Updated: 3:25 p.m. | Posted: 1:30 p.m.
Groping someone's buttocks, even through clothing, may soon join the state's list of sex offenses.
A bill in the Minnesota House would strike a longstanding exemption in criminal statute for "the intentional touching of the clothing covering the immediate area of the buttocks."
"I have actually been asked the question whether or not it's illegal under our criminal sexual conduct laws to touch somebody's clothed buttocks. And I have to say it may be illegal, but not in the way you expect it," said Caroline Palmer, legal affairs manager with the Minnesota Coalition Against Sexual Assault.
"It's not a violation under our criminal sexual conduct codes," said Palmer, who testified Wednesday before the House public safety committee. "Maybe it's an assault. Maybe it's disorderly conduct. But that is not going to match the way a victim might feel when they are violated in this way."
The language dates to 1987, when an amendment by state Sen. Allan Spear, DFL-Minneapolis, addressed what the Minneapolis Star Tribune newspaper called "fanny patting" back in the day.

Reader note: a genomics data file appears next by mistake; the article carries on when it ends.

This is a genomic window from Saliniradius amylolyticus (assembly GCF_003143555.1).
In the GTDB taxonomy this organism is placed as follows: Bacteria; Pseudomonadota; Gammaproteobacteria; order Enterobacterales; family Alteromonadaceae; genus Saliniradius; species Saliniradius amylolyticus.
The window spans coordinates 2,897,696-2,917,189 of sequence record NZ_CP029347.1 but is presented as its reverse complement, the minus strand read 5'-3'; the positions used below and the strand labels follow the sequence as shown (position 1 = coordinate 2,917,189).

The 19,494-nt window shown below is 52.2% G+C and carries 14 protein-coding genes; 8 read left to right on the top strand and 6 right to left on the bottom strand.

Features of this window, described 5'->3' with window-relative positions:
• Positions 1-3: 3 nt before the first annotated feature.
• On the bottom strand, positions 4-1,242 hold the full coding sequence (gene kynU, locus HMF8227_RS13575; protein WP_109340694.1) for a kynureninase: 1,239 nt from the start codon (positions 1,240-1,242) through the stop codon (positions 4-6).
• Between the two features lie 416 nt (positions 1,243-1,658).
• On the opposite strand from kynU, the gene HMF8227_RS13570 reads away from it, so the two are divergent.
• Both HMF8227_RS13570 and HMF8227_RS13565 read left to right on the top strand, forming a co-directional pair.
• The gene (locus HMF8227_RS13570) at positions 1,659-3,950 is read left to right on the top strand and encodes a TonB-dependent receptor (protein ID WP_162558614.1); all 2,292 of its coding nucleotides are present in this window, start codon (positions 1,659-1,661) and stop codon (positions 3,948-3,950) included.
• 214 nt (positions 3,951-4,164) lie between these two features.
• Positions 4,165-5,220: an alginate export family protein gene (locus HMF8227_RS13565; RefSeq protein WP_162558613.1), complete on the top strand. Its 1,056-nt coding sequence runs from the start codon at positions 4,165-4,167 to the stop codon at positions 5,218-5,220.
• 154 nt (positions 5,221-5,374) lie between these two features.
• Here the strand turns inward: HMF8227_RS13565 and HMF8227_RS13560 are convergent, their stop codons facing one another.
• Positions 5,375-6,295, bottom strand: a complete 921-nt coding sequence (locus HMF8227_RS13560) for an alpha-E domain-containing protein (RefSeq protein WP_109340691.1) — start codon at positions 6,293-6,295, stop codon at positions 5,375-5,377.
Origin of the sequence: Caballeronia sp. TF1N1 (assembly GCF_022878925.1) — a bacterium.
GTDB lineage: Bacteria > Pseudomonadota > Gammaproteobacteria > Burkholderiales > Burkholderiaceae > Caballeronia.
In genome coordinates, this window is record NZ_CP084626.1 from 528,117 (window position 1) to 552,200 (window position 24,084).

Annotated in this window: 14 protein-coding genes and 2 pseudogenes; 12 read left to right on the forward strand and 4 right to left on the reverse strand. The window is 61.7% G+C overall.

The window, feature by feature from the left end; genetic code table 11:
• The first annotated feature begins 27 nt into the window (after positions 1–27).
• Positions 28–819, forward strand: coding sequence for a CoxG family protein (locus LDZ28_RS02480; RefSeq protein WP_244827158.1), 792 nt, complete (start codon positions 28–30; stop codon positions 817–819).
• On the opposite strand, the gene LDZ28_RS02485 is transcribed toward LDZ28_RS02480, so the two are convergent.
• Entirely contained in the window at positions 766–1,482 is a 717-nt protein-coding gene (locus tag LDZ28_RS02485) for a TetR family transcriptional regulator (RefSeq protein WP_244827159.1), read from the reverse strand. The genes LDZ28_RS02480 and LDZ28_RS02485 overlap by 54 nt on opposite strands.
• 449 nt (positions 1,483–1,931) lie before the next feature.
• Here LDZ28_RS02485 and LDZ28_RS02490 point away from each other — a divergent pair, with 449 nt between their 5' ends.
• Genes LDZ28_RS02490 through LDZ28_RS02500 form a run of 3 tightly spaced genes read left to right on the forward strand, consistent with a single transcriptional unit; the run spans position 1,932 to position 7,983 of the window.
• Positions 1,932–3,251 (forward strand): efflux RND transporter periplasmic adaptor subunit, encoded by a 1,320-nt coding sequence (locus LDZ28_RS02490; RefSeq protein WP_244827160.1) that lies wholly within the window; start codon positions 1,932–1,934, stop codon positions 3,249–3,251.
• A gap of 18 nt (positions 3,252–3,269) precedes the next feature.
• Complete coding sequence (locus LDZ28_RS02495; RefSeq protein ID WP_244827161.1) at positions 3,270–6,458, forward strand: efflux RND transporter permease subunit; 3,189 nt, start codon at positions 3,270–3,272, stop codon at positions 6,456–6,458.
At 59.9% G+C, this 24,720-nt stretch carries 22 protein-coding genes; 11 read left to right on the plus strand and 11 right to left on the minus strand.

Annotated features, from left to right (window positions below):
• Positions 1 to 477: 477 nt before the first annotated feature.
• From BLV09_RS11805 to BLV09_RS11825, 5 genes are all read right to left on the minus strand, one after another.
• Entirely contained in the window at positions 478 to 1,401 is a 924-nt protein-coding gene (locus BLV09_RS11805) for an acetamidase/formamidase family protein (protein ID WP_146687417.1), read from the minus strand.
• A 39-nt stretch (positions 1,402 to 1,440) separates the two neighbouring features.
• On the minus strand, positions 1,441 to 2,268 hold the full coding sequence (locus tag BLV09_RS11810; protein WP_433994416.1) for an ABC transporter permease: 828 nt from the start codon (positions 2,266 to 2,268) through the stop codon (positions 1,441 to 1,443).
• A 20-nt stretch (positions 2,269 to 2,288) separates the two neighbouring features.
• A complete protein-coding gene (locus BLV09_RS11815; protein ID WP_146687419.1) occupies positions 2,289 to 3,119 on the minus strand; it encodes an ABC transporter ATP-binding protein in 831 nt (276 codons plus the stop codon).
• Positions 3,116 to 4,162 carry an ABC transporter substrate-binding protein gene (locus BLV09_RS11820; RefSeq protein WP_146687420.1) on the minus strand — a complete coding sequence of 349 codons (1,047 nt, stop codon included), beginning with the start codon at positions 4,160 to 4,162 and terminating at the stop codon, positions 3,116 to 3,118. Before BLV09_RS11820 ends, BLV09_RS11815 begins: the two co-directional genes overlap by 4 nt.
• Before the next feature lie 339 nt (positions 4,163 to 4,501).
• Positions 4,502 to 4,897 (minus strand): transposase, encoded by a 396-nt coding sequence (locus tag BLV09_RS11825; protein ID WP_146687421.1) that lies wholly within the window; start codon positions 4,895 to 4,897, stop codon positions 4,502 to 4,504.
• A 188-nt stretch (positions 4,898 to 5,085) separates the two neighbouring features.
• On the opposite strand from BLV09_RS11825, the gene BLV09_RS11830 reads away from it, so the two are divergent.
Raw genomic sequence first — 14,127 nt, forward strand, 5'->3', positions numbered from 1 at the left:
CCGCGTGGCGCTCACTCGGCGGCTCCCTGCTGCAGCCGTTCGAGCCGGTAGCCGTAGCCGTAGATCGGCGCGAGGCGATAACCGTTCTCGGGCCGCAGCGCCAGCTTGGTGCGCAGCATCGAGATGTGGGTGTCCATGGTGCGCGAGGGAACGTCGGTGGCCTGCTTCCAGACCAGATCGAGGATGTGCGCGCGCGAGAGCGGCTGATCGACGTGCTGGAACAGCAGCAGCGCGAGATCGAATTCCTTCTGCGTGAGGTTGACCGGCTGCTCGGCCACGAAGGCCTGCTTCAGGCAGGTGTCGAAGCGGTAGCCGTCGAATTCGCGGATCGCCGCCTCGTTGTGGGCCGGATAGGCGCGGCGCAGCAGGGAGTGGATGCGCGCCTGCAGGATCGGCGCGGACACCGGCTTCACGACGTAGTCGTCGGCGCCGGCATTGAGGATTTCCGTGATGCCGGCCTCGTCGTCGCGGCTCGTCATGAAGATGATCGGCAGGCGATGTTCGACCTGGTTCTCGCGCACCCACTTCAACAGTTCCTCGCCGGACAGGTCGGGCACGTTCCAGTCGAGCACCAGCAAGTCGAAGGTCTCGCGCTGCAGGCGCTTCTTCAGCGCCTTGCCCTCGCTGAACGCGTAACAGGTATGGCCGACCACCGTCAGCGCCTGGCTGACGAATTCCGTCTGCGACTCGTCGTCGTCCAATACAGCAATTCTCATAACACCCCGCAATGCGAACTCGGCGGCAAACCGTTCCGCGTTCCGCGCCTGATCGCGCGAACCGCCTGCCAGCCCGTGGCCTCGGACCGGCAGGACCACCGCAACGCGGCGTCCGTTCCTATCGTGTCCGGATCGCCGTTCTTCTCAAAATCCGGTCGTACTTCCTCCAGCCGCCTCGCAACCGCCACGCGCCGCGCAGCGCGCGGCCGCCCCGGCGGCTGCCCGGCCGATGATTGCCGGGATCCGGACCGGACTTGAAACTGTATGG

"I don't want anyone to think this is proper behavior," Spear told the paper then. "But sometimes we must make a distinction between behavior that is improper and unsocial and behavior that we ought to criminalize."
Minnesota, however, would be better off if that were defined in law, said state Rep. Regina Barr, R-Inver Grove Heights.
"We need to close that loophole," Barr, a sponsor of the current House bill, said in an interview. "That is inappropriate behavior, period ... I think we need to have some boundaries of what is acceptable and what is unacceptable, and clearly people don't know what those boundaries are."
The committee approved the measure and sent it on the House floor Wednesday. A Senate version was sent to the floor by the Senate public safety committee last week.
The committee also heard a bill that would ban police officers from having sexual contact with anyone they have in custody.
State law already bans correctional officers from having sexual contact with inmates, but Rep. Kelly Fenton, R-Woodbury, said police officers should also be banned from sexual contact with someone in their custody.
The law would no longer allow an officer to say the contact was consensual, Fenton said. Supporters of Fenton's measure say that would block potential demands by police for sex in return for being released or other consideration.
"I was appalled to find out that this was not already in law in the state of Minnesota, and we're just making sure that this doesn't happen to someone here," Fenton said.
The bill wouldn't cover legally allowed searches of clothing or body searches in the course of an investigation, she said. The committee voted to send the bill to the House floor Wednesday.